Why not Netscape?

Netscape is a very nice browser, and I use it daily. Still, whenever possible I try to avoid netscape-dependencies in my pages for the following reasons:

Proprietary technology

Netscape is incorporating more and more proprietary technology in its browser as well as its servers. This ranges from security features to support for Adobe Acrobat. This, combined with the market share of netscape leads to a virtual monopoly.

Adhering to standards

Netscape appears to go its own way more and more, ignoring the HTML standardization process and inventing incompatible ways to do things. Again, their market share leads towards monopoly. Also, but this is a bit philosophic, HTML is a content-oriented standard and netscape HTML tends to be more and more of a presentation-oriented standard. For a much better coverage of this check the MIT "Why not code for Netscape" page.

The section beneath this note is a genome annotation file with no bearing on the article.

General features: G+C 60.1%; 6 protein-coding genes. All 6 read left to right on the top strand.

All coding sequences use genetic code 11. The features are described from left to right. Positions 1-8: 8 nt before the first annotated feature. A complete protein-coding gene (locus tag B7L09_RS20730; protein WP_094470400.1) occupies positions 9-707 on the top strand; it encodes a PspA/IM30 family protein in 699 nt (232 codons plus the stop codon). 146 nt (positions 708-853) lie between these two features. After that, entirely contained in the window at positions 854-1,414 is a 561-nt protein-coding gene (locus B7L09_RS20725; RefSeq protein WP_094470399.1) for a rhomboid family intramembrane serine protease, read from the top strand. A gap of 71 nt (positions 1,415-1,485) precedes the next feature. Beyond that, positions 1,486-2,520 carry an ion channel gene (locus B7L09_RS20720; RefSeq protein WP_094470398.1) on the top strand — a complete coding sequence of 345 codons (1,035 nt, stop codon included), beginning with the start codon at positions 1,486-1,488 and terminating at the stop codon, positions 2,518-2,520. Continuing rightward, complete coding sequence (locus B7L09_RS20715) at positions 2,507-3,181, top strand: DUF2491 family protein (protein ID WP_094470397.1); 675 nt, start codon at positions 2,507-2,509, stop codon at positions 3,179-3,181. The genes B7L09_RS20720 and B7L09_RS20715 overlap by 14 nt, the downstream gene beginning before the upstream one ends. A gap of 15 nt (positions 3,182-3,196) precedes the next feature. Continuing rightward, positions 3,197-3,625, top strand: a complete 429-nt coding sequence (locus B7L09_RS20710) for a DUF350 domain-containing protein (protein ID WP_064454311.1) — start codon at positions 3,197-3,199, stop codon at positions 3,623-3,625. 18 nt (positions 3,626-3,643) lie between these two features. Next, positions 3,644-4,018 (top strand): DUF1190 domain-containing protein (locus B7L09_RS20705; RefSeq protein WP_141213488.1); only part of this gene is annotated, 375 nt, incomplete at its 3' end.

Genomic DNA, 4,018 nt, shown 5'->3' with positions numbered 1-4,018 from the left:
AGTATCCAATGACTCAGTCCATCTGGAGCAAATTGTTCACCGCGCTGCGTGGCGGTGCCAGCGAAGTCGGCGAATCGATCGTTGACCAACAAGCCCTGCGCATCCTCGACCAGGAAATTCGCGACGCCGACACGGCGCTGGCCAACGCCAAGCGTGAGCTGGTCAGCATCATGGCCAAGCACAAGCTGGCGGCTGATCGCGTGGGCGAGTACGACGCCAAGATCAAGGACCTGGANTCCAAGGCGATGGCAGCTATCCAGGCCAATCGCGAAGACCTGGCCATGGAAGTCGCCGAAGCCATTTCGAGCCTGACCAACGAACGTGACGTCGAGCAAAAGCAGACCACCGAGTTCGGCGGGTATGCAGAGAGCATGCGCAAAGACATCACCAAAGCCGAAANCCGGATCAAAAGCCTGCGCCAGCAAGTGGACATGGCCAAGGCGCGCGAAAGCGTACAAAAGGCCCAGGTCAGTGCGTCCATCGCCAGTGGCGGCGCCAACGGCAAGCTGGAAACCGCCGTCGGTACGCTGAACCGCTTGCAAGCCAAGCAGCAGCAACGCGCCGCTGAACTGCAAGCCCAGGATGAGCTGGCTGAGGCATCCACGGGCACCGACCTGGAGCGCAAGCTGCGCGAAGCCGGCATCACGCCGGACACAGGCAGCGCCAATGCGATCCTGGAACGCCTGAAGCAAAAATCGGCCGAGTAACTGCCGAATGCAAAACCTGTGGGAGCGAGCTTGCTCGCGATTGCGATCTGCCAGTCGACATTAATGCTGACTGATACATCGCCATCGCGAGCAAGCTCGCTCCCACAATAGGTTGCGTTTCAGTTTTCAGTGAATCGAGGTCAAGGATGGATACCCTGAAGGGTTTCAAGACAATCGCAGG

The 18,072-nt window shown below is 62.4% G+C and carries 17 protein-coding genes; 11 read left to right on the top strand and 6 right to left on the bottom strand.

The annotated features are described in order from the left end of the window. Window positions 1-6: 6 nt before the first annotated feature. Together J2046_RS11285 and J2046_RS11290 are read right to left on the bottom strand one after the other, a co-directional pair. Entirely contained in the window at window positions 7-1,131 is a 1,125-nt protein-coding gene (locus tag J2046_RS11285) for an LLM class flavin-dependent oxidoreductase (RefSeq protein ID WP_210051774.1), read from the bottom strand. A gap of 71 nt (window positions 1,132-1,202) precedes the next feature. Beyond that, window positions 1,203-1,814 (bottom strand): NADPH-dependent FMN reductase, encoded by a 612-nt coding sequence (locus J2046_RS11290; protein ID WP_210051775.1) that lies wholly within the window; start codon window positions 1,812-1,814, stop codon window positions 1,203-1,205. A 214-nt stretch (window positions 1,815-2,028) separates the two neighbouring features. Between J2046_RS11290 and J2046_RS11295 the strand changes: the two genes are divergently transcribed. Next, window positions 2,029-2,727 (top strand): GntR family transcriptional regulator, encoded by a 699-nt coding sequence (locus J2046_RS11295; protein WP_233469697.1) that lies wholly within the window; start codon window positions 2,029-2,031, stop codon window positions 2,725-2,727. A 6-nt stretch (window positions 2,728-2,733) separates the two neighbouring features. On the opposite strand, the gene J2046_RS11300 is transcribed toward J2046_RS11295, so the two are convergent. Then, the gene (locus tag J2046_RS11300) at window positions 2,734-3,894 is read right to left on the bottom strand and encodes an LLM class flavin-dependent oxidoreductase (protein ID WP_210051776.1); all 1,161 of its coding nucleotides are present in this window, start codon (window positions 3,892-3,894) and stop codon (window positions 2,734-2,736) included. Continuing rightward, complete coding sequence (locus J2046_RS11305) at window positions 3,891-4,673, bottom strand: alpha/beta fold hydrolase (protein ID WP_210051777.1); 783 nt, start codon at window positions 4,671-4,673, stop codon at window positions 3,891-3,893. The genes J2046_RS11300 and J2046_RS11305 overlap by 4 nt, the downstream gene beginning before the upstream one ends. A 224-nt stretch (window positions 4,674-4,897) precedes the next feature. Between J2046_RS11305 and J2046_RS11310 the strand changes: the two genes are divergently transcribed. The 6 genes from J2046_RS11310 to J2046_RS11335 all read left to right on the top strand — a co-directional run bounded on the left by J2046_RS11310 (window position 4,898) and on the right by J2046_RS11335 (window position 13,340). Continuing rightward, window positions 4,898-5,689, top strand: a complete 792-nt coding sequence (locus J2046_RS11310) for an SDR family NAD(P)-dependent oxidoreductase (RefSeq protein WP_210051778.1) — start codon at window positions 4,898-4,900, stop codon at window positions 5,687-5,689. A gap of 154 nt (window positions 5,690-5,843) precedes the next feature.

My main objection, as can be glanced from the previous points, is that Netscape is moving towards a monopoly. This is a bad thing, in my opinion, both from a social and a technical point. Social, because it will force people to do business with Netscape; technical, because the lack of competition will stiffle progress. Just look at MS-DOS: because of its market share it has succeeded in virtually blocking any progress in operating systems and user interfaces for more than 10 years.


Another problem with pages designed for Netscape is that they are often impossible to interpret with other browsers. This is a problem because there are still lots of people out there who cannot use Netscape even if they wanted to. Netscape is not available on all platforms, and some people simply have machines that lack the graphics capabilities or bandwidth to use it.
So, that is the reason you will not see any frames, Java code or flashing headers (brrr:-). Still, it should not matter, really, as I feel that it is the content that counts.... ---------------------
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Jack Jansen, Spunk Press, 10-Sep-96